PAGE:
Kidada E. Williams and Jessica Rucker

As part of the Zinn Education Project’s Teach the Black Freedom Struggle online people’s history series, historian Kidada Williams joined Prentiss Charney Fellow Jessica Rucker to discuss Williams’ latest book, I Saw Death Coming: A History of Terror and Survival in the War Against Reconstruction. According to Williams, 

Survivors’ searing recollections of the war after the Civil War bring to light the ways that Reconstruction did not fail but was violently overthrown. . . . In naming their attackers, detailing their injuries, saying the names of their slain kin, crying out for justice, and keeping the record alive, survivors and their descendants said Black people’s lives, freedoms, and futures mattered. Testifying about the war on freedom was survivors’ defense against its erasure.

Participants shared what they learned and additional reflections on the session:

We covered so much that I need time to process, but what immediately stands out is how important it is to research our own ancestry, collect stories of our elders, and document and leave our own stories and records!
Bearing witness to the violence was critical to African American sense of dignity and self; Black folks have documented their experiences and we need to have a nuanced and complex understanding of violence so that we can understand resistance.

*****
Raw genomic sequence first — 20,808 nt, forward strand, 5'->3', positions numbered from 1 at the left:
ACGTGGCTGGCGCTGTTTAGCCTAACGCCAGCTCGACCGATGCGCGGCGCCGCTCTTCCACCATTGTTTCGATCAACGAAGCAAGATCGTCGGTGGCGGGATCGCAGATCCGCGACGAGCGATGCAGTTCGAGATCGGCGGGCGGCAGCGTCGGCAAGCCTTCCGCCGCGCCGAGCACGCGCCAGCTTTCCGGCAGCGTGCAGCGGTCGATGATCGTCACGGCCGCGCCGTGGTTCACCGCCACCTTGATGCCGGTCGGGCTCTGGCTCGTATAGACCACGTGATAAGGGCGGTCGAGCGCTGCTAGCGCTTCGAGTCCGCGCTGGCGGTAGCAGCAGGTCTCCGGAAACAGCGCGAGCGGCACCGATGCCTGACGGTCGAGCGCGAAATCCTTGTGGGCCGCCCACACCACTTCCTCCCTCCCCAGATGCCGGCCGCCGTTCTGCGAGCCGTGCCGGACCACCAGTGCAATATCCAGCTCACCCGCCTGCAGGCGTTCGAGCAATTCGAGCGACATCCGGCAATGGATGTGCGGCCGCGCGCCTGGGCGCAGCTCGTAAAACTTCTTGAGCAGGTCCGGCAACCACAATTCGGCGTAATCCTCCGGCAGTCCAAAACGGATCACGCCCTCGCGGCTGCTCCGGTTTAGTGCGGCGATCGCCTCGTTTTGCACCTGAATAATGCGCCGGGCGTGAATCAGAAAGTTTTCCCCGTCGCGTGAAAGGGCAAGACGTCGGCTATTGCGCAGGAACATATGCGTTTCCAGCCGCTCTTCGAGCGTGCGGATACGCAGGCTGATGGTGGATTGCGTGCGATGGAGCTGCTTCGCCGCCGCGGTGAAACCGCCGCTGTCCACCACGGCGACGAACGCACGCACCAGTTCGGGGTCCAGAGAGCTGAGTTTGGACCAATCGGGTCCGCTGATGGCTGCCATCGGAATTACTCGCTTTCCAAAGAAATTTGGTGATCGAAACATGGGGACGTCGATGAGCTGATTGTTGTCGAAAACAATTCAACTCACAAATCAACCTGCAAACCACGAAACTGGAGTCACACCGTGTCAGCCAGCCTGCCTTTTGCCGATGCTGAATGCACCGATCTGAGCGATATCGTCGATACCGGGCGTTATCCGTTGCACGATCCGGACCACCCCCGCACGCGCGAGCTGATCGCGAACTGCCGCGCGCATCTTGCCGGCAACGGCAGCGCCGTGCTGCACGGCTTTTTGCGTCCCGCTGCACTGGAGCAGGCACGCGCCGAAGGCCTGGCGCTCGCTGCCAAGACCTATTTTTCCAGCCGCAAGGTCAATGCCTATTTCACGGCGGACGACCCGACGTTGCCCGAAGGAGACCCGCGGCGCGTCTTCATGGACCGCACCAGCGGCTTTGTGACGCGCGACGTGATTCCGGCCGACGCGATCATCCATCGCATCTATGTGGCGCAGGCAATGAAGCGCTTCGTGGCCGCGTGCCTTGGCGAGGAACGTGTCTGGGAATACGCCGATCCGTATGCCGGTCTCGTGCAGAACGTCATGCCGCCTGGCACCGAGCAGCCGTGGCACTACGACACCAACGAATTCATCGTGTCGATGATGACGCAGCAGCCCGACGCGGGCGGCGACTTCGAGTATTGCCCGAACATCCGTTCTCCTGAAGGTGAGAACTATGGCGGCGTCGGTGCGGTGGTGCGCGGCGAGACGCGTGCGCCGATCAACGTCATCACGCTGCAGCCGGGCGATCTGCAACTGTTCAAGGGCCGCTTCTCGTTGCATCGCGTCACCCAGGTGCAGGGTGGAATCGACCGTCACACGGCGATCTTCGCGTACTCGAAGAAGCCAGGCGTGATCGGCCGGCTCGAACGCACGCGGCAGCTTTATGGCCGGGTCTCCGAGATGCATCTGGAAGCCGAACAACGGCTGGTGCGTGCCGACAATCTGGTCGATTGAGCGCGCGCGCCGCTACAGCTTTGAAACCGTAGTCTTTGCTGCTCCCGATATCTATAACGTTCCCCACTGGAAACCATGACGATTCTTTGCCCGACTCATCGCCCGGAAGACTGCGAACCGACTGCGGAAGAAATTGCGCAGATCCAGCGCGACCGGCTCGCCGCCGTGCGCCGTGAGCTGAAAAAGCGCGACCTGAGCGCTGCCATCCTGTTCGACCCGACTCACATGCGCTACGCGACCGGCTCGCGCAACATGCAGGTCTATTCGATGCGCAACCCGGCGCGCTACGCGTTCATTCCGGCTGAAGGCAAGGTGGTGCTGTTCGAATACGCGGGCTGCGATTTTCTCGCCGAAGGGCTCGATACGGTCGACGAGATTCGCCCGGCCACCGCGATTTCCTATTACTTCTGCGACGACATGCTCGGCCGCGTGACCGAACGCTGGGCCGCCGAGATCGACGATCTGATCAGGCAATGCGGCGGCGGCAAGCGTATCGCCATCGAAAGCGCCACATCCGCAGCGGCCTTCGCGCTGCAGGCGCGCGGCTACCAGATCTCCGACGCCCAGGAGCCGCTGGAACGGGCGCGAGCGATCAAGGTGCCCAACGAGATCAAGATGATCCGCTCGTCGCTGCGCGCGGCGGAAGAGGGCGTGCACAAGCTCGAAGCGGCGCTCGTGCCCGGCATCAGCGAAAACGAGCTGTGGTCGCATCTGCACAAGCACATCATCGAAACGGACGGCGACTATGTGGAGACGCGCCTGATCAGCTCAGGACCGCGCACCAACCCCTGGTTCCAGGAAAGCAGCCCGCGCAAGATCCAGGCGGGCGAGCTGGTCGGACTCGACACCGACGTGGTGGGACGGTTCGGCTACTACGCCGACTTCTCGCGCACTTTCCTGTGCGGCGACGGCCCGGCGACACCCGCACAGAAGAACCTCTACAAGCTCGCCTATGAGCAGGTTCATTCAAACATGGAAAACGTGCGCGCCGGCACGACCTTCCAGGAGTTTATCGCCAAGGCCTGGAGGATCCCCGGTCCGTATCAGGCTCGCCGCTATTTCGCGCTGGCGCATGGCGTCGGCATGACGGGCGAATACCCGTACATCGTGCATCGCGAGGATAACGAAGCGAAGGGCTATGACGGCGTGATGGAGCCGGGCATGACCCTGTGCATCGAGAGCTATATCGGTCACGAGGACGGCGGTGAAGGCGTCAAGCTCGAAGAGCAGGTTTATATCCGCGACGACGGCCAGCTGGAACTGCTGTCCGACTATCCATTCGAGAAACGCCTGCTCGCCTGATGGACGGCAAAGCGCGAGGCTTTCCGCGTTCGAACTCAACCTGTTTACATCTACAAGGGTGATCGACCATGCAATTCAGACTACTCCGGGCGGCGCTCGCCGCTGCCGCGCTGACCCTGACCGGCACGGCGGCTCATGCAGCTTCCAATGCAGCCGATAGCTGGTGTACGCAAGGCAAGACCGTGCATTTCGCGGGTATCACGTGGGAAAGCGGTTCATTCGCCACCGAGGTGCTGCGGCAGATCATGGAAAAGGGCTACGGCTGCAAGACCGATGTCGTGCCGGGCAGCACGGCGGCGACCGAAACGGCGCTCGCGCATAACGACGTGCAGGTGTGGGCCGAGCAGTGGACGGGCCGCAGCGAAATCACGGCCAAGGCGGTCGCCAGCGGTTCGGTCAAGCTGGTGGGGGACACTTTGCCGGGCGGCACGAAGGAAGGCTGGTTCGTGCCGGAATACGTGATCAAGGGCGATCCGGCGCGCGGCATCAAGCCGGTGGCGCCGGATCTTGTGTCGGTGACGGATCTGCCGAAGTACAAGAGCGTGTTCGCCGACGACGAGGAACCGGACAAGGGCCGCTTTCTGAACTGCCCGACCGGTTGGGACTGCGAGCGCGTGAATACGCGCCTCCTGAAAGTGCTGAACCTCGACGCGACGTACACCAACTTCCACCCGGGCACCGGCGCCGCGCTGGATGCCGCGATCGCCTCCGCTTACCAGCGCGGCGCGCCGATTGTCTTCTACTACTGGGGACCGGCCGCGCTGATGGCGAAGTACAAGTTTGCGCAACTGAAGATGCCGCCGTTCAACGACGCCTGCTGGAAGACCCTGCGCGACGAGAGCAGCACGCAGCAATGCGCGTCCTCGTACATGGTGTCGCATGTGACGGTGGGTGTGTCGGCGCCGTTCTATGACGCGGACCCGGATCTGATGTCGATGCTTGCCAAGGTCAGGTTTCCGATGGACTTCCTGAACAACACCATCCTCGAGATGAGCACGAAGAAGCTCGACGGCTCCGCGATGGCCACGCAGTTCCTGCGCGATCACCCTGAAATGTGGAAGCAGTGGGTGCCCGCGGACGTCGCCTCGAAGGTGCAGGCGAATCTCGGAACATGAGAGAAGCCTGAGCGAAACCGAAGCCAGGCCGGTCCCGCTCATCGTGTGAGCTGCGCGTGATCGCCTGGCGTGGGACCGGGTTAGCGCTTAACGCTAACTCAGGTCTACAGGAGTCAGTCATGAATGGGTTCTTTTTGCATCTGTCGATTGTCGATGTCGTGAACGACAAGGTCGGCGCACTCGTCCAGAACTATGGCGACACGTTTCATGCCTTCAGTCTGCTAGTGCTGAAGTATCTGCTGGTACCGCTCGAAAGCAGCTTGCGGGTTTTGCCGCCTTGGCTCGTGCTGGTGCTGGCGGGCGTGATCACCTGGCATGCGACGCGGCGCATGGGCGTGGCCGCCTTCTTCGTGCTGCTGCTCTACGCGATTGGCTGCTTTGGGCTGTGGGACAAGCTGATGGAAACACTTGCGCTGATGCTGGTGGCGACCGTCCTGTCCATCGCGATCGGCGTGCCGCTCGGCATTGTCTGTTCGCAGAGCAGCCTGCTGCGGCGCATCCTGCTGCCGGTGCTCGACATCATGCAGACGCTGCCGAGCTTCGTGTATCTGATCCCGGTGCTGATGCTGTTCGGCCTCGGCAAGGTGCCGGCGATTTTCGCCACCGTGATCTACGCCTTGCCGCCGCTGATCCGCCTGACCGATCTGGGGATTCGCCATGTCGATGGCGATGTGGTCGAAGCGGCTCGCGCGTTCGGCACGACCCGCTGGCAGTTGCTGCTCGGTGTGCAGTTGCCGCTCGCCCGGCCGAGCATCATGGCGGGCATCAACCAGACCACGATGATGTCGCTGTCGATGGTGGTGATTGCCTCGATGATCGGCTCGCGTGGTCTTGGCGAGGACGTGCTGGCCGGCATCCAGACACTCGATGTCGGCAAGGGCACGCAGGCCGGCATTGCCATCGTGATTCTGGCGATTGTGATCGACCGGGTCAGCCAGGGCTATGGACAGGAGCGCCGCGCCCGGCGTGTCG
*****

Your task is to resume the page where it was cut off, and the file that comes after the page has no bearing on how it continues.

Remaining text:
“Imprecision is an act of erasure.” I appreciated learning about the testimonies that highlight the heart of the freedom movement and “who failed to do what,” underscoring the importance of teaching the truth.

Two weeks after the online class, the Zinn Education Project hosted a curriculum workshop for Teaching for Black Lives study groups and other social justice educators. Jessica Rucker facilitated the workshop, which focused on the classroom implications of Williams’ book. She opened by asking participants to answer and discuss two questions:

  • What, if anything, do you recall learning about Reconstruction in school?
  • What is the dominant story of Reconstruction you encounter in popular culture?

Participants referenced the 13th, 14th, and 15th amendments, the idea that Reconstruction quickly failed or “just didn’t work out,” and many didn’t recall learning anything at all about Reconstruction in their K–12 education. As one participant commented in the chat:

The trend of our collective experience demonstrates that Reconstruction is terribly missing from our education.

Attendees engaged with excerpts from I Saw Death Coming, compiled by Rucker. Educators also listened to an audiogram from the online class with Williams. 

In a breakout room, they shared quotes that stood out and answered the question: What themes from these quotations would you want to lift up with students? Why?

For the final portion of the workshop, attendees read and analyzed primary resource documents, made available by Rucker, from the collection, Reconstruction Violence and the Ku Klux Klan Hearings, edited by Shawn Leigh Alexander.

Read key takeaways from workshop participants below.

Time, space, and perspective to consider which voices and narratives are being excluded from the curriculum and how to center them. I loved having time to engage individually with the documents and then process them collectively in small groups.
We need to keep telling (orally or written) our stories as Black people.
First-hand accounts from the Reconstruction era and teaching ideas to make students feel like they themselves can make a difference/be the change.
I truly enjoyed the conversation in the breakout sessions. I will take the perspectives and advice to inform my program development and instruction. I’m thankful for the primary resources and will be reading the book that inspired the session.